JAMA study: Patients report better health, access in states with Medicaid expansion


CHICAGO — A new study in JAMA Internal Medicine is taking a look at how patients view the state of their health in states that chose to expand Medicaid access through the Affordable Care Act. The study surveyed nearly 3,000 low-income residents each in two states — Arkansas and Kentucky — whose governors opted into the Medicaid expansion and compared their responses to almost 3,000 people in Texas, a state that did not expand Medicaid under the ACA. 


The study found that, compared to an earlier survey asking the same questions in 2014, by 2015, Medicaid expansion meant patients in those states were more likely to have a personal physician (up 12.1 percentage points over 2014) and a decreased reliance on emergency rooms. The 2015 survey also recorded a reduction in reported cost-related barriers to care, skipped medications and difficulty with medical bills. And out-of-pocket spending in Kentucky and Arkansas dropped by 29.5% from a baseline average of $434.  


The results also showed that patients in states with Medicaid expansion reported a statistically significant lower likelihood of emergency room visits and more office visits per person compared to Texas, alongside an increased likelihood of patients receiving an annual checkup. Additionally, in Arkansas and Kentucky, the number of respondents with chronic conditions receiving regular care increased, and they saw a drop in the proportion of respondents who reported fair or poor quality of care.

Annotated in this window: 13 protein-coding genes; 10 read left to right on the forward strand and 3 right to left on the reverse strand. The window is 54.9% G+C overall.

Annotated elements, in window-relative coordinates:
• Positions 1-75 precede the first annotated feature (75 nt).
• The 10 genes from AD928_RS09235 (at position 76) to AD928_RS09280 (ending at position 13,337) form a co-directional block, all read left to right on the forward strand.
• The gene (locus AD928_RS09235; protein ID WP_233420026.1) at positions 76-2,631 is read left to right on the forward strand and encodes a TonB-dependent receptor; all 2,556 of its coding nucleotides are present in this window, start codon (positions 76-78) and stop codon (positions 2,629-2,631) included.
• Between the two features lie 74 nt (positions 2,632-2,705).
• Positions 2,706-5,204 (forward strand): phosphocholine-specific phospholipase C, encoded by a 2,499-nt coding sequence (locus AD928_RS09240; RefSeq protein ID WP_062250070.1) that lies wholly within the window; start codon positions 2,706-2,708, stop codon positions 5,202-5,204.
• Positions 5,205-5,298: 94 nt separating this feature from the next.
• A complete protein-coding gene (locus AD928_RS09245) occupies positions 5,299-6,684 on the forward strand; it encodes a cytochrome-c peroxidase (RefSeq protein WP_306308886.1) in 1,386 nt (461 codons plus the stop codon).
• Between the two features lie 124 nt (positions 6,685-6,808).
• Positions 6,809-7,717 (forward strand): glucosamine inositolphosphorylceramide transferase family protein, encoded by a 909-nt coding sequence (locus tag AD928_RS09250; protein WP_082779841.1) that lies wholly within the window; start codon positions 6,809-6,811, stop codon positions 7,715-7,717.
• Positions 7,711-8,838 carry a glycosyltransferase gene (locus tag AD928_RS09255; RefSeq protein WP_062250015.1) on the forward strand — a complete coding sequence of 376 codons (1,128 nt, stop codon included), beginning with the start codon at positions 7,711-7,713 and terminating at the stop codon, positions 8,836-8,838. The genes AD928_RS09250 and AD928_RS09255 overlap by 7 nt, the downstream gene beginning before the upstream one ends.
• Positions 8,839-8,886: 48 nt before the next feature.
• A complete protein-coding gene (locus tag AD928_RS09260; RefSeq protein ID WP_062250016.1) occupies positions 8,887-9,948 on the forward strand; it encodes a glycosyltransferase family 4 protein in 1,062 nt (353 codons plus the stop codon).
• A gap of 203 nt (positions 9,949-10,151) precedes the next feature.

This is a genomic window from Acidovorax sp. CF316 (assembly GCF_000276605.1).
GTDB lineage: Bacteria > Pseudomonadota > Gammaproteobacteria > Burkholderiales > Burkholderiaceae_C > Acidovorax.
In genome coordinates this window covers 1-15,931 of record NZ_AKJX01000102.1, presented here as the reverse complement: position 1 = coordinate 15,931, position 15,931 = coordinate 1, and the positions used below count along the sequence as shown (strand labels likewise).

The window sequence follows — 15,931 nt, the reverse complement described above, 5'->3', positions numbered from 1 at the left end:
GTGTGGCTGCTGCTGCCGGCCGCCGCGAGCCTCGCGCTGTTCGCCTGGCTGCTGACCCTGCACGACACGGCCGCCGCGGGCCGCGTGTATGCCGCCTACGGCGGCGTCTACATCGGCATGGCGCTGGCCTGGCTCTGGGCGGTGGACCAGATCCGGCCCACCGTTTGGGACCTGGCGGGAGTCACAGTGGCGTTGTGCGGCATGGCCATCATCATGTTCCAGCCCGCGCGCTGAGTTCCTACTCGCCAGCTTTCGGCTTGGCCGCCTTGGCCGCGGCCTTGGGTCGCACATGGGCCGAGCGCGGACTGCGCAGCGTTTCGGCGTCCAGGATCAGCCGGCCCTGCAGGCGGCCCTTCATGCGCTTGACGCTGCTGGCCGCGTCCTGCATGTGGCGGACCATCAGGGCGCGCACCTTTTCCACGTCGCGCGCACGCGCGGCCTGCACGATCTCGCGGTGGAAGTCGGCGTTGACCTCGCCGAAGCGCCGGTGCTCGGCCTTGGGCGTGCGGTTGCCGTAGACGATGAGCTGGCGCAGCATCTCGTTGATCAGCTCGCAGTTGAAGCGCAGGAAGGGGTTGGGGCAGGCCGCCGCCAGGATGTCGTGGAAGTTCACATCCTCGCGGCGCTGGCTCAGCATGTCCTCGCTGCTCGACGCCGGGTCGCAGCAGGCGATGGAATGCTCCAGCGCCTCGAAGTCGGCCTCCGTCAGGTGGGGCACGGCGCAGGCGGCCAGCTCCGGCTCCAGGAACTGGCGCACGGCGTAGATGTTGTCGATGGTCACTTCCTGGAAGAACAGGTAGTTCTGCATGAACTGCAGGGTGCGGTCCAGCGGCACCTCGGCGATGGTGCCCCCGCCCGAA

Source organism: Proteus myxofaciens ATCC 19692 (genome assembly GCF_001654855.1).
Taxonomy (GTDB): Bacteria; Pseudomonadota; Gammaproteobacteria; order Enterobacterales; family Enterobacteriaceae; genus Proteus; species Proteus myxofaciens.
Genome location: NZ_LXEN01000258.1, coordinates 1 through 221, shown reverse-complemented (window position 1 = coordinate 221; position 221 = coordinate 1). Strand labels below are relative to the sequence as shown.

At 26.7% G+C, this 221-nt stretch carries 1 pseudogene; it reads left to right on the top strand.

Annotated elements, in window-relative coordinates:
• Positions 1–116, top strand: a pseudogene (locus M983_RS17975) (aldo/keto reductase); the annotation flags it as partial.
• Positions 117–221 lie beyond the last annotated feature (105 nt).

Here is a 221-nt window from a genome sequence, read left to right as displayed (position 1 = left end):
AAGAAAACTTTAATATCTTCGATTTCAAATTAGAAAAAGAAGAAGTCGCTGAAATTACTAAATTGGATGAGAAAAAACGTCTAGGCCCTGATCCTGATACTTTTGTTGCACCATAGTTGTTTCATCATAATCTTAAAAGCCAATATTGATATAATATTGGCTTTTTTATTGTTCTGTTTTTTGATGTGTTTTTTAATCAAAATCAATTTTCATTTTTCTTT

“Improvements in self-reported health in our study offer some of the earliest evidence that the ACA’s Medicaid expansion may be producing similar benefits detected in prior insurance expansions,” the study says. “While self-reported health has been shown to be a strong predictor of mortality, it remains to be seen whether the modest changes detected in our study will lead to subsequent improvements in objective measures of population health.”


Among the limitations of the study were response rate, though the authors note that studies with lower response rates have produced data that tracks with subsequent government-released data. The authors also note that the survey’s design prevents a clear causal interpretation, but the findings’ consistency with earlier, similar studies “makes alternative explanations less likely.” Moreover, though, the study notes that Arkansas and Kentucky may not generalize to the overall U.S. population, noting that Medicaid programs vary by states in terms of reimbursement and covered benefits, among other factors. But the study also has its strengths, according to the authors. 


“By targeting a sample of individuals most likely to gain coverage under the expansion—namely, poor adults in 2 states with the largest coverage gains under the ACA—we have greater statistical power to detect changes associated with this policy than many national analyses,” the study says. “Finally, by using a telephone survey with a short turnaround time, we offer timely evidence to inform policy decisions being made in these states and others.”


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